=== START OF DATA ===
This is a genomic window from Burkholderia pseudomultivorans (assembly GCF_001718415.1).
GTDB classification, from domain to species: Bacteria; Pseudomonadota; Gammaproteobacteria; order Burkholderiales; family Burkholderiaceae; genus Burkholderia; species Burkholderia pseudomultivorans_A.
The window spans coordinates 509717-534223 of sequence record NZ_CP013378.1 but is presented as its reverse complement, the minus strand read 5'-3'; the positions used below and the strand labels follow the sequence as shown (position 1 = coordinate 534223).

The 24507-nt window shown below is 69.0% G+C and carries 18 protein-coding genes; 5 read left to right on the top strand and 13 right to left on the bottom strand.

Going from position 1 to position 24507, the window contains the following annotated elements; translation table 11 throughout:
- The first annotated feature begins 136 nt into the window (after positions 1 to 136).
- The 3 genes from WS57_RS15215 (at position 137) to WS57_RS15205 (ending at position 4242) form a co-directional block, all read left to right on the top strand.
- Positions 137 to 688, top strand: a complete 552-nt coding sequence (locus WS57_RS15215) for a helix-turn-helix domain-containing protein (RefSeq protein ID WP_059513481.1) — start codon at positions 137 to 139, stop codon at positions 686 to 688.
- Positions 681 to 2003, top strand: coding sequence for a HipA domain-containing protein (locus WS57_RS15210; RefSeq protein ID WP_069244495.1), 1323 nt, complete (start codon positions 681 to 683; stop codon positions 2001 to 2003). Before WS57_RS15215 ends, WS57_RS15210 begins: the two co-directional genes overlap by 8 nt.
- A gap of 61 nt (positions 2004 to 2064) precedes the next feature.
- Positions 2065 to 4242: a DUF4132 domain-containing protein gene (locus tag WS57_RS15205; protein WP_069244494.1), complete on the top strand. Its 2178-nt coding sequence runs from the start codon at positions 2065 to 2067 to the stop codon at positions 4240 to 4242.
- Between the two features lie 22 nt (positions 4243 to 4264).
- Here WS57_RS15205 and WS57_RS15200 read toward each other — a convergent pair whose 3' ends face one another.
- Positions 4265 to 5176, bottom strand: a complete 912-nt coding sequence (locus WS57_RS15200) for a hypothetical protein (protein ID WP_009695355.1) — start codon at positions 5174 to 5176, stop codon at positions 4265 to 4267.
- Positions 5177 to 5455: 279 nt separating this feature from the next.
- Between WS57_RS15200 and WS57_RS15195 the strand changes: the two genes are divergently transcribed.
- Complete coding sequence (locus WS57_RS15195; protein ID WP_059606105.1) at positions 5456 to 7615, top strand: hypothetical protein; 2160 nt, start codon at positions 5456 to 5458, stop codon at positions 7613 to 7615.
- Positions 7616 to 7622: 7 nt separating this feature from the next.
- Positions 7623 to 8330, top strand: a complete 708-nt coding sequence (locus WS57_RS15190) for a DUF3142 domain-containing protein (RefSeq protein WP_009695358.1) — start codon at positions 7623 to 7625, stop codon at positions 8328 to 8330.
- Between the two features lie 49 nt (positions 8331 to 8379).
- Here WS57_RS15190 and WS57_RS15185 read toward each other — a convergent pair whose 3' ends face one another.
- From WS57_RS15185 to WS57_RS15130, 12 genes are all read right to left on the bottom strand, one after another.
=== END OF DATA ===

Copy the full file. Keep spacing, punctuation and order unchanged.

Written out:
This is a genomic window from Burkholderia pseudomultivorans (assembly GCF_001718415.1).
GTDB classification, from domain to species: Bacteria; Pseudomonadota; Gammaproteobacteria; order Burkholderiales; family Burkholderiaceae; genus Burkholderia; species Burkholderia pseudomultivorans_A.
The window spans coordinates 509717-534223 of sequence record NZ_CP013378.1 but is presented as its reverse complement, the minus strand read 5'-3'; the positions used below and the strand labels follow the sequence as shown (position 1 = coordinate 534223).

The 24507-nt window shown below is 69.0% G+C and carries 18 protein-coding genes; 5 read left to right on the top strand and 13 right to left on the bottom strand.

Going from position 1 to position 24507, the window contains the following annotated elements; translation table 11 throughout:
- The first annotated feature begins 136 nt into the window (after positions 1 to 136).
- The 3 genes from WS57_RS15215 (at position 137) to WS57_RS15205 (ending at position 4242) form a co-directional block, all read left to right on the top strand.
- Positions 137 to 688, top strand: a complete 552-nt coding sequence (locus WS57_RS15215) for a helix-turn-helix domain-containing protein (RefSeq protein ID WP_059513481.1) — start codon at positions 137 to 139, stop codon at positions 686 to 688.
- Positions 681 to 2003, top strand: coding sequence for a HipA domain-containing protein (locus WS57_RS15210; RefSeq protein ID WP_069244495.1), 1323 nt, complete (start codon positions 681 to 683; stop codon positions 2001 to 2003). Before WS57_RS15215 ends, WS57_RS15210 begins: the two co-directional genes overlap by 8 nt.
- A gap of 61 nt (positions 2004 to 2064) precedes the next feature.
- Positions 2065 to 4242: a DUF4132 domain-containing protein gene (locus tag WS57_RS15205; protein WP_069244494.1), complete on the top strand. Its 2178-nt coding sequence runs from the start codon at positions 2065 to 2067 to the stop codon at positions 4240 to 4242.
- Between the two features lie 22 nt (positions 4243 to 4264).
- Here WS57_RS15205 and WS57_RS15200 read toward each other — a convergent pair whose 3' ends face one another.
- Positions 4265 to 5176, bottom strand: a complete 912-nt coding sequence (locus WS57_RS15200) for a hypothetical protein (protein ID WP_009695355.1) — start codon at positions 5174 to 5176, stop codon at positions 4265 to 4267.
- Positions 5177 to 5455: 279 nt separating this feature from the next.
- Between WS57_RS15200 and WS57_RS15195 the strand changes: the two genes are divergently transcribed.
- Complete coding sequence (locus WS57_RS15195; protein ID WP_059606105.1) at positions 5456 to 7615, top strand: hypothetical protein; 2160 nt, start codon at positions 5456 to 5458, stop codon at positions 7613 to 7615.
- Positions 7616 to 7622: 7 nt separating this feature from the next.
- Positions 7623 to 8330, top strand: a complete 708-nt coding sequence (locus WS57_RS15190) for a DUF3142 domain-containing protein (RefSeq protein WP_009695358.1) — start codon at positions 7623 to 7625, stop codon at positions 8328 to 8330.
- Between the two features lie 49 nt (positions 8331 to 8379).
- Here WS57_RS15190 and WS57_RS15185 read toward each other — a convergent pair whose 3' ends face one another.
- From WS57_RS15185 to WS57_RS15130, 12 genes are all read right to left on the bottom strand, one after another.